Berenjenas Fritas con Miel

My slightly less glamorous attempt

My slightly less glamorous attempt

The first time I tried this simple yet amazing spanish tapas creation was at Casa Marcos in Villaverde, Fuerteventura, at what is currently still my number one restaurant in all of Europe. The place was pure magic, in so many ways. Great food, decor, service, wine, prices, sizes, oh and did I mention? The food was amazing.IMG_5017 (480x640)

One of the items we ordered, on the recommendation of the waiter (who I think was also the owner) was ‘Berenjenas Fritas Con Miel’ – also known as fried eggplant with honey. More than just a mere “what do you recommend,” the whole service model was for the waiter to bring out a chalk board of their (continually changing) menu items, put it on a chair and talk you through each one. More than just translating what they were, it was a conversation about exactly what we felt like and what each meal was and very nearly a counselling session on our culinary hopes and dreams. You could imagine if it was a concept restaurant somewhere like L.A. he’d be wearing a name badge that said “Food Consultant.” Luckily for us we were on the very definition of a dessert island (there’s actually only sand on the beaches because it gradually blew over from Africa).

That's the look you get when you know you're about to have an amazing feed

That’s the look you get when you know you’re about to have an amazing feed

So we indulged in some delicious, slightly crispy, fried eggplant slices, drizzled with tasty local honey. Having never been the greatest fan of eggplants, I was pleasantly surprised at how tasty and yet simple it was.

I was reminded once again of this dish more recently at a tapas restuarant in Copenhagen called “El Porron.” The food was great, and is once again restoring my faith in Spanish food (until that restuarant in Fuerteventura I’d been rather quite disappointed in Spanish Cuisine). Equally tasty (and filling me with nostalgia for the extremely relaxing time I had in the Canary Islands), I decided that now that I have my own kitchen, the budget for experimental cooking and a stocked pantry for what feels like the first time in over a year I’d hunt down a recipe and try them out myself.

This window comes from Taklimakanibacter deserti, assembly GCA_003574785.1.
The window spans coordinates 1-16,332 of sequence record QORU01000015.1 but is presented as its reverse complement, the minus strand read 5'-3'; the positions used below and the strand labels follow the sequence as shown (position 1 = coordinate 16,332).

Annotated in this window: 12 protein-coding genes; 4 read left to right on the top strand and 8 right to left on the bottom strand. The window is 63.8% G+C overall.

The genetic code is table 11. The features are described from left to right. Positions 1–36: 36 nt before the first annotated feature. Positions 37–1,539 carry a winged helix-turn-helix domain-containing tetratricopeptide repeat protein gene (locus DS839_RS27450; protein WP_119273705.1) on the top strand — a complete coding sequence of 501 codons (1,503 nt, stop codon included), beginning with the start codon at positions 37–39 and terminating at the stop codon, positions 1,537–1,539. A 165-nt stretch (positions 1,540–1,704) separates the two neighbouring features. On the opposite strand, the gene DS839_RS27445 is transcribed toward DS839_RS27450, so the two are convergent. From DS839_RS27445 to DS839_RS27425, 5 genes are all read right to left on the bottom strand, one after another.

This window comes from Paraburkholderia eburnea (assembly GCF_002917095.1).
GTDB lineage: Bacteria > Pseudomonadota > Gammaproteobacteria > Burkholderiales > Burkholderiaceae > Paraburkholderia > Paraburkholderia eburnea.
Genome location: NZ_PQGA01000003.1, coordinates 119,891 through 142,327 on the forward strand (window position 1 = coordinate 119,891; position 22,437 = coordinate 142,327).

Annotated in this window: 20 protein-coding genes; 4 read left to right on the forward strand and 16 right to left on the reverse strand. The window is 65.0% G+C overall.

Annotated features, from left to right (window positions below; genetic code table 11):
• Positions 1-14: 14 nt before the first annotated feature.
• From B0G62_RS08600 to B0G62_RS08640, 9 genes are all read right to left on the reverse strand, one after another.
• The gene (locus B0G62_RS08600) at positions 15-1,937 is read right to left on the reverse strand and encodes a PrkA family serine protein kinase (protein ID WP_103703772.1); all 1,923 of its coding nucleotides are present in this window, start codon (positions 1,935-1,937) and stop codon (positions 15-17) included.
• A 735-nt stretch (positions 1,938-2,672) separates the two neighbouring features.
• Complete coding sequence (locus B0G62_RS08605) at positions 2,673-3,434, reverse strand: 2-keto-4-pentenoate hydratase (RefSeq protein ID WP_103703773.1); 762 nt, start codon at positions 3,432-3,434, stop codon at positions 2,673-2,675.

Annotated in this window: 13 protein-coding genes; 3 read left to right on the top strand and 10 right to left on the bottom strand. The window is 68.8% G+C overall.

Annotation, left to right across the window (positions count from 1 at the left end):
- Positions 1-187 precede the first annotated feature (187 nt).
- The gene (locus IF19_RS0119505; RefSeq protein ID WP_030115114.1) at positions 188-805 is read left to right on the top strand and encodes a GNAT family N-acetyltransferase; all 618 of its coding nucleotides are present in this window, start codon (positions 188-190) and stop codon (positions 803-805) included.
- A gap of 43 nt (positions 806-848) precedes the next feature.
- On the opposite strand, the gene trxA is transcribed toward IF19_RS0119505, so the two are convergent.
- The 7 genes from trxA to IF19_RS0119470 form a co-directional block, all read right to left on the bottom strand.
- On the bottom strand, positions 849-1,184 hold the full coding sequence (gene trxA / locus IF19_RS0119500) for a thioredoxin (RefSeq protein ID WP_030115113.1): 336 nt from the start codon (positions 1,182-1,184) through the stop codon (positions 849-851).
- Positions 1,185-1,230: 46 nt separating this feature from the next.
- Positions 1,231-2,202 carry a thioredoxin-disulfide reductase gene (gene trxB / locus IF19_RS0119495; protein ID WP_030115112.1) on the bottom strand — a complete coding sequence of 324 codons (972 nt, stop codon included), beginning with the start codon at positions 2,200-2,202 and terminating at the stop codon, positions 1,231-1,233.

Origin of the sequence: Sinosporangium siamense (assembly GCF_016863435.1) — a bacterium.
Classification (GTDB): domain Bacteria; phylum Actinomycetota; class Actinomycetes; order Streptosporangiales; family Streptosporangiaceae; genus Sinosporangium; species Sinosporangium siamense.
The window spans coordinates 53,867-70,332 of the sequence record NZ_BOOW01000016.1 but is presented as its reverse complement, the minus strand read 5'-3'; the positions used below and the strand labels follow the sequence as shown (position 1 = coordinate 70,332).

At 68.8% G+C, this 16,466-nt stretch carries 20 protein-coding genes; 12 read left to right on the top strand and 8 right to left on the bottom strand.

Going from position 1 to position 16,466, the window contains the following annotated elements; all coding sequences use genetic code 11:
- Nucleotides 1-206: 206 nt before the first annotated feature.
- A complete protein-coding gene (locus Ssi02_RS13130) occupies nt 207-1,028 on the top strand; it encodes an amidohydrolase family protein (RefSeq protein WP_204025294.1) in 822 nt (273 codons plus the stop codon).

Actually my first attempt was “how hard can it be? Fry a slice of eggplant, put honey on it.” But alas, there is more skill required, as I ended up with a pile of eggplant-y mush covered in honey. As it turns out you have to get the moisture out of the eggplant slices, and put a little flour on them first. The trick to removing the moisture is to either just squeeze them out, or to sprinkle some salt over them and leave them for and hour on a paper towel (the salt draws the water out) and then squeeze them. Another recipe also suggested soaking them in milk to ‘remove the bitterness’ and then ringing out the slices.

Lucky for me one eggplant is about 3 portion sizes, so got two more chances to redeem myself. I tried the milk option next, which didn’t really work that much better I thought, and then the salt option. I learnt that you really should be careful to sprinkle as little salt as possible – I overshot the mark on one of the eggplant slices and felt like I’d bitten into the ocean when it was time to eat them. But as far as getting crispy eggplant slices, it was definitely the best method.

Next, dip them in flour (I used buckwheat flour to keep it gluten free, which worked fine) and then fry. I also used coconut oil, which I think works pretty well for the sweet/savoury combination. Finally, place on a paper towel to soak up excess oil, then drizzle with honey when you serve. Apart from waiting for the slices to dry out (which can be hurried along by just skipping the salt and ringing them out) it was quick, easy and super delicious. It seems the flour really is necessary, and perhaps wheat flour would have been more effective, but a gluten free alternative worked perfectly fine.

Verdict: Easy, novel and tasty. Nostalgia made it even more so.IMG_5021 (640x480) IMG_5019 (640x480)

88. The Tram Museum

On the walk between Helsinki’s Olympic Stadium and Sibelius Park, I saw a strange looking building with huge doors. Just as I was standing there pondering what could be going on inside, a tram came rolling along, and the huge doors slowly swung open. It was the tram depot! A huge grin spread across my face as the Thomas The Tank Engine Theme was all of a sudden in my head. With a musical skip in my step and plenty of nostalgia (I’m beginning to think I’ll never grow up) I carried on towards the park.

A few hundred metres down the road I noticed a sign that had the words ‘free’ and ‘gallery.’ Having had great success in galleries in the Design District I thought I’d check it out. Turns out it was actually a Tram Museum. I couldn’t help but laugh as I recalled a most hilarious (but only retrospectively) moment in Geoghegan family history. My father is probably responsible for my love of museums. He seems to not be able to get enough of them either. Being an engineer, the day we drove past the Train Museum on a family road trip, he couldn’t resist stopping to check it out. I think it was somewhere near the Waiuru Army base, and we were halfway through a ten hour road trip from Coromandel to Wellington on a stinking hot day. The absolute last thing anyone wanted to do was extend the trip for an extra hour, let alone inside a building that not only wasn’t air conditioned, but had a multitude of steam engines going at full boar. It was like being in a sauna with a jet engine.